3. Company image and revenue
An addicted employee who becomes unreliable or behaves in a hostile or inappropriate way can affect the company’s image and reputation – or cost it money in the form of lost sales, costs of employee interventions or training, or even lawsuits.
Spotting the Signs of Addiction in a Coworker
“Addiction” is a broad term for many kinds of responses and behaviors in relation to a wide range of abused substances. And it’s vital to remember, too, that the signs and symptoms of addiction can be attributable to many other causes, such as a health condition or life event. While it’s important to avoid jumping to conclusions about a coworker’s behavior, a number of behaviors and symptoms can be typical indications of a “substance abuse problem.” And that problem can manifest in several ways:
1. Being “under the influence”
An addicted person may come to work while actively under the influence of a substance, which directly affects job performance, relationships with coworkers and even safety. Coordination, concentration, and other abilities may be compromised.
2. Being in withdrawal
Addiction means both physical and psychological dependence on a drug, so that when that substance is absent, distressing and potentially life-threatening symptoms can ensue. Withdrawal symptoms can mimic those of the “flu,” with diarrhea, nausea, vomiting, and chills. They can also appear similar to seasonal allergies, with a runny nose, watery eyes and swollen eyelids. Addicts must keep using a drug or alcohol to stave off these symptoms and continue to function.
3. Being “hung-over”
In some cases, the addicted person is experiencing the aftermath of an episode of using drugs or drinking heavily, and that can also affect job performance and cause changes in demeanor and behavior.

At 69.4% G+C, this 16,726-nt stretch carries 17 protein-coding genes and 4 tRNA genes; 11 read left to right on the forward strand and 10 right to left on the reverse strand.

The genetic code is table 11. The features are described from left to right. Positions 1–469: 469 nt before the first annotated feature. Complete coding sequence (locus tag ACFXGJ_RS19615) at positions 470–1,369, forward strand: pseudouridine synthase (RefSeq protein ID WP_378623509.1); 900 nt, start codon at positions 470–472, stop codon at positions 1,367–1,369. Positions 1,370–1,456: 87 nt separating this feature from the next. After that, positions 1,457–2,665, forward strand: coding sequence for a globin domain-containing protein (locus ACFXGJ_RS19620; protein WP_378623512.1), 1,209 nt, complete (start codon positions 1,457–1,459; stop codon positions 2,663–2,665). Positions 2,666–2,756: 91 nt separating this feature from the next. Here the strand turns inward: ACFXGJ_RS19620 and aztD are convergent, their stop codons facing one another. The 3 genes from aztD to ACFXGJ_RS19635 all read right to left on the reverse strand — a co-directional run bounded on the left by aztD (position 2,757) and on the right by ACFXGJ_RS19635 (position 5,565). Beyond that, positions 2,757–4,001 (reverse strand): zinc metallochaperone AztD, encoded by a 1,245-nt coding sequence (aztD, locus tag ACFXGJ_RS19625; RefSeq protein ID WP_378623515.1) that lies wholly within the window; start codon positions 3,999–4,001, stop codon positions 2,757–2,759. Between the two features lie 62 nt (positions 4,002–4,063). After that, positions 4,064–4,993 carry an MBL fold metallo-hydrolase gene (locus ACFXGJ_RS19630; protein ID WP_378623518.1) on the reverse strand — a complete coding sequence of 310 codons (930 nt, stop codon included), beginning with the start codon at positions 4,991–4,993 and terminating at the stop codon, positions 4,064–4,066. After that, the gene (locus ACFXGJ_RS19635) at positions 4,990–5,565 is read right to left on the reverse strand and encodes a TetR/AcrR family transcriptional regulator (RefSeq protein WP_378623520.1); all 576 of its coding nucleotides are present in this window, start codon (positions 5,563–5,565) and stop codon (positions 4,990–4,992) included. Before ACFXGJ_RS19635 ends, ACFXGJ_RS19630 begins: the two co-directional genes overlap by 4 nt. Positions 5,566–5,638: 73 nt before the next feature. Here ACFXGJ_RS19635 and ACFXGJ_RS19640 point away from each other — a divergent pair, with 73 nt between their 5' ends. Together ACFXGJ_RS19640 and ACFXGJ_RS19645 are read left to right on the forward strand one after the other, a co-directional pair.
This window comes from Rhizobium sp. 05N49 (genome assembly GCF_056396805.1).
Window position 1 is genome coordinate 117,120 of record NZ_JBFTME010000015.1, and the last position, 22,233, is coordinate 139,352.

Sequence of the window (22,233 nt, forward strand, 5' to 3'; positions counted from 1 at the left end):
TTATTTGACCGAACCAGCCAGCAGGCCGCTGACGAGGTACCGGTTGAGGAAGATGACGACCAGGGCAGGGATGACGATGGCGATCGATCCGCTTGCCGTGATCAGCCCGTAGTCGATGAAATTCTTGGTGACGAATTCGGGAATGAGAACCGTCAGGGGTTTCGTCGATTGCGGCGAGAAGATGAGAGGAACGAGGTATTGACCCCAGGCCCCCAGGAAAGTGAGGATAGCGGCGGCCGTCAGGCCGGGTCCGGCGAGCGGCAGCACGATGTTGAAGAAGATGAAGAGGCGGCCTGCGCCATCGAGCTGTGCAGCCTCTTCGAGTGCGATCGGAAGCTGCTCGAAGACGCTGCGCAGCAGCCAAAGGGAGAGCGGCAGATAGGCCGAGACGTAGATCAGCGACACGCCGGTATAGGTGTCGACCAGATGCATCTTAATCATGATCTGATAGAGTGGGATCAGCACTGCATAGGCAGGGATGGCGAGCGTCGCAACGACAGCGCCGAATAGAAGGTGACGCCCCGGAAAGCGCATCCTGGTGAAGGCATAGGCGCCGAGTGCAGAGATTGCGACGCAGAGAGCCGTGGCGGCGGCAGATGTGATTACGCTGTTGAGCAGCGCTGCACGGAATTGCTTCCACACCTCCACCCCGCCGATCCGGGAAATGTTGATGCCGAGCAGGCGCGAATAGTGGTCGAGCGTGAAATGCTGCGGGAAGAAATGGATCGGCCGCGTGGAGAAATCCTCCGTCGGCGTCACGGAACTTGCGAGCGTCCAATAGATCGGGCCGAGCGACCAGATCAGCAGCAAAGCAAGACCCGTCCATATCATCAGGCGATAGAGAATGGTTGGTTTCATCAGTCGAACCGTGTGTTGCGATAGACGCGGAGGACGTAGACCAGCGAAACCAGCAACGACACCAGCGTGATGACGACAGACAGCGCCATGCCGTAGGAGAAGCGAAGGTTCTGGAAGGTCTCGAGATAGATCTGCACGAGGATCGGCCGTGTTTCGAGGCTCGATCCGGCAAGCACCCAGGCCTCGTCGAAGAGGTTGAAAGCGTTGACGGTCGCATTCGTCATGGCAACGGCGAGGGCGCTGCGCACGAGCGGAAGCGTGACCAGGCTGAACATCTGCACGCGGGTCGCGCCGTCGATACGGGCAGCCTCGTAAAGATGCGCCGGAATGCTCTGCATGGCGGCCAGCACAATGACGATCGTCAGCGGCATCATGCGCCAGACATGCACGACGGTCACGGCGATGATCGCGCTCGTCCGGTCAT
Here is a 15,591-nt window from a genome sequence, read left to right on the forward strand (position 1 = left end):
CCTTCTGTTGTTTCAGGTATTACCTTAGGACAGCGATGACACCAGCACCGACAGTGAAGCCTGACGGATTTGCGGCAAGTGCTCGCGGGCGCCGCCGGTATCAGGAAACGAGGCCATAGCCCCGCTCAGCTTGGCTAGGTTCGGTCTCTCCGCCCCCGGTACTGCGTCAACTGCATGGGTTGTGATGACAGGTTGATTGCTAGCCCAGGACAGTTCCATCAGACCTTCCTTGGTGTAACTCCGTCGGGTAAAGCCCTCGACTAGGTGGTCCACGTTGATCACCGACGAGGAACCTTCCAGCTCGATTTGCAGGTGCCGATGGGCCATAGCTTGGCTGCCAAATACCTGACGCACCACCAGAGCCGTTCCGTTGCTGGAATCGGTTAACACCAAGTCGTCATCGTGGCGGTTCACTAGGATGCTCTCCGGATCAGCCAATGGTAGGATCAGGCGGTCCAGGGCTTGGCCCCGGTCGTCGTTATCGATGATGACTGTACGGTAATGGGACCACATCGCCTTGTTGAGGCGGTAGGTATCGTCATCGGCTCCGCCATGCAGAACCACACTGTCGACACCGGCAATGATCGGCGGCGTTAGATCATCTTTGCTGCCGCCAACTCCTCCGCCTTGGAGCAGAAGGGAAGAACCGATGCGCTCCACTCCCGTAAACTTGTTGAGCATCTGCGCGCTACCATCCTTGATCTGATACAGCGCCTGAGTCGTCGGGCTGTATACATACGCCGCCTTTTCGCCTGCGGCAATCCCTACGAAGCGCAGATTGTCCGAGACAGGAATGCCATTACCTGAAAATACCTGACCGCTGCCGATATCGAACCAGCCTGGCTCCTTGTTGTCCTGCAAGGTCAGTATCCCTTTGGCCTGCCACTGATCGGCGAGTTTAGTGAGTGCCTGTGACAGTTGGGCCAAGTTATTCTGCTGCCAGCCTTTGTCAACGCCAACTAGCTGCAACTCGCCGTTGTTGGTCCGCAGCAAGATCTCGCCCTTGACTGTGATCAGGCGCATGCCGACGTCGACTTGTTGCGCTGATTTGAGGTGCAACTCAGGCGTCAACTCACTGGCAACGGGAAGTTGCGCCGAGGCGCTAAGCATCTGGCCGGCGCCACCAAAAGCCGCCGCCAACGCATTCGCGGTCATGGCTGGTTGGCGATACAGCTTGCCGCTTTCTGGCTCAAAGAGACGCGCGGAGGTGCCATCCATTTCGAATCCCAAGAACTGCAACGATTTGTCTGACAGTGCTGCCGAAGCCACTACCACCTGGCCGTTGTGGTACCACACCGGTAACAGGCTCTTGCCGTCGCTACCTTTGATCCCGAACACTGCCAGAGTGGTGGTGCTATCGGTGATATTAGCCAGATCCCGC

5 Physical Signs of Addiction in Coworkers
Many people who use drugs work hard to conceal their addiction, especially at work. But the physical signs of addiction can be hard to hide. Here are five physical signs to tell if someone is addicted to drugs:
1. Changes in eye appearance
They may become bloodshot. Depending on the drug, pupils might be either pinpoint size or widely dilated. Eyes may be watery, heavy lidded or half closed. A substance abuser may wear sunglasses in inappropriate places, such as inside a poorly lit building.
2. Dramatic weight changes
A person addicted to stimulants may lose weight rapidly, while a person taking anti-anxiety or pain medications might gain several pounds. And people with full-blown addictions may simply neglect eating; along with other kinds of poor self care.
3. Neglecting personal grooming and self-care
When all attention is focused on the addiction, it’s easy to forget about other aspects of life. People with addictions may neglect to shave, bathe, brush their teeth, or comb their hair. They may come to work in rumpled, wrinkled clothes or wear the same outfit several days in a row.
4. Unusual odors may occur
A person with an addiction may have an unusual smell. Their breath may smell of alcohol or strong mints used to eliminate that smell. If the addiction involves “huffing” paint or other chemicals, those smells may linger in an addict’s clothing. People with addictions to stimulant drugs often perspire profusely, too, causing a strong smell of sweat. If addiction has affected a person’s self care and attention to grooming, that can also cause a distinctive odor that can distress coworkers.
5. Coordination may be compromised
A person with an addiction may appear suddenly clumsy or uncoordinated. Their hands may tremble, or they may walk unsteadily.
Sudden Changes in Behavior May Indicate Your Coworker Has an Addiction
A combination of sudden shifts in behavior, attitude and mood can often be attributed to substance abuse. Ask yourself, is your coworker:
1. Suddenly missing work more often?
Frequent absences and sudden bouts of mystery illnesses are a typical indicator of substance abuse. Some substance abusers might ask family members to call in sick for them rather than explain in person why they’re skipping work.
2. Seeking out money?
Addictions cost money, and an addicted coworker might ask people if they can spare some cash for an “emergency” of some kind. An addicted person might also do some inappropriate snooping in coworkers’ desks or purses, or take money from work sources like a coffee fund.
3. Turning down invitations?